Also yesterday, Khaled el-Masri, a German national who was mistaken for a terrorist and abducted nine years ago, won a hearing in the European Court of Human Rights, which ruled that his rights had been violated and confirmed his account that he had been seized by Macedonia, handed over to the C.I.A., and then brutalized and detained for months in Afghanistan. This finding, in a court created by many of our allies, may well provide a trigger for further investigations by such allies even if the US fails to prepare a full recounting of the abuse. Needless to say, the CIA “refused to comment” on the unanimous ruling. More details here.
- “Court Finds Rights Violation in C.I.A. Rendition Case” (lawprofessors.typepad.com)
- Kathryn Bigelow, Torture Apologist? (andrewsullivan.thedailybeast.com)
- Senate Intelligence Committee decries CIA torture as ‘terrible mistakes’ (rawstory.com)
- Senate under pressure to release mammoth report on CIA interrogation (guardian.co.uk)
- Senate committee approves report on CIA interrogations, revives torture debate – Reuters (reuters.com)
Cheney is trying, in short, to draw us back into the same tiresome debate over the efficacy of torture, which is about as compelling as a debate about the efficacy of slavery or Jim Crow laws. Only fools debate whether patently illegal programs “work”—only fools or those who have been legally implicated in designing the programs in the first place. … Cheney gets away with saying torture is “legal” even though it isn’t because if it were truly illegal, he and those who devised the torture regime would have faced legal consequences—somewhere, somehow. That’s the meaning of the “rule of law.”
If Dick Cheney really believes that authorizing torture is legal, let’s see him travel to Europe, or virtually anywhere else in the world. It won’t happen because he almost certainly would be immediately arrested.
- I Guess Torture Is Legal Now (newser.com)
- Cheney memoir: Just because he believes in torture, we don’t have to. (slate.com)
- Rev. Richard L. Killmer: No Matter What Cheney Says, Torture Is Never Acceptable (huffingtonpost.com)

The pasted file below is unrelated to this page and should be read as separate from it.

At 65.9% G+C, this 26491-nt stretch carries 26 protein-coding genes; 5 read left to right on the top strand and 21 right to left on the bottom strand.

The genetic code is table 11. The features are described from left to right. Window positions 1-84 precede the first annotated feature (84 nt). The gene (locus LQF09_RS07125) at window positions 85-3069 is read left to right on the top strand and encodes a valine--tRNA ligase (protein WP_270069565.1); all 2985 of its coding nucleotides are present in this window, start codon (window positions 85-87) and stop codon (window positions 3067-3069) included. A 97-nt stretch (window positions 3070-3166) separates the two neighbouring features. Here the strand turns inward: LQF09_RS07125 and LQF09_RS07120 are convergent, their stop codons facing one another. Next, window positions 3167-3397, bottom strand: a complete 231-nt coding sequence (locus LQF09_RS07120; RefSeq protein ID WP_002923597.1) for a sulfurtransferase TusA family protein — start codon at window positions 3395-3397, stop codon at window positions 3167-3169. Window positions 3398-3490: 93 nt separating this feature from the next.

Conor Friedersdorf, writing in The Atlantic, describes, in great detail and with ample citations exactly why Dick Cheney is loathed by so many. Lies about WMD, lies about an Iraq/Al-Qaeda connection, impassioned support for torture, and on and on.
Well worth a full read to remind yourself just how bad he was.
Despite these questions and uncertainties, and having full awareness of them, the vice president nevertheless proceeded to misrepresent the facts in his public statements [leading up to the Iraq War], claiming that there was no doubt about the existence of chemical and biological weapons in Iraq and that a full-scale nuclear program was known to exist, including: (a) March 17, 2002: “We know they have biological and chemical weapons.” (b) March 19, 2002: “We know they are pursuing nuclear weapons.” (c) March 24, 2002: “He is actively pursuing nuclear weapons.” (d) May 19, 2002: “We know he’s got chemical and biological…we know he’s working on nuclear.” (e) August 26, 2002: “We now know that Saddam has resumed his efforts to acquire nuclear weapons… Simply stated, there is no doubt that Saddam Hussein now has weapons of mass destruction. There is no doubt that he is amassing them to use against our friends, against our allies, and against us.” (f) March 16, 2003: “We believe he has, in fact, reconstituted nuclear weapons.”
– quotation from article quoting Wil S. Hylton
- Darth Cheney, unleashed. (lawafterthebar.wordpress.com)
- “[Dick Cheney]‘s developed an angst and almost a protective cover, and now he fears being tried…” (shortformblog.tumblr.com)
- Dick Cheney autobiography heaps praise on Tony Blair (guardian.co.uk)
- Dick Cheney Memoir Tries To Rewrite History, Critics Claim (huffingtonpost.com)
Most importantly, we should be talking about the morality of torture, not its efficacy. When the U.S. infantry becomes bogged down in a tough battle, they don’t turn to chemical weapons even though they are extremely effective. The reason they don’t is because such weapons are illegal and immoral.
– Matthew Alexander, former senior U.S. military interrogator, on why justifying torture of terrorism suspects on the grounds of results is indefensible.
The Obama Justice Department will investigate the deaths of two prisoners under the control of the CIA for possible criminal violations. Good step.
But what the DOJ gives with one hand, they more than take away with the other. The cases of approximately 100 other detainees are now closed.
This is unfortunate. The only way to get past the past torture committed by the United States is a full and honest accounting of such practices so as to reduce the chances of the abuses occurring again. Whether it is via a criminal investigation or an independent review not resulting in criminal charges, such an accounting is critical.
- DOJ Conducting Criminal Investigation of Deaths of Two Detainees (legaltimes.typepad.com)
- Creepy handwritten notes of CIA psychologist who helped design US torture techniques for terror detainees (boingboing.net)
Mistreatment of enemy prisoners endangers our own troops, who might someday be held captive. While some enemies, and al-Qaeda surely, will never be bound by the principle of reciprocity, we should have concern for those Americans captured by more conventional enemies, if not in this war then in the next.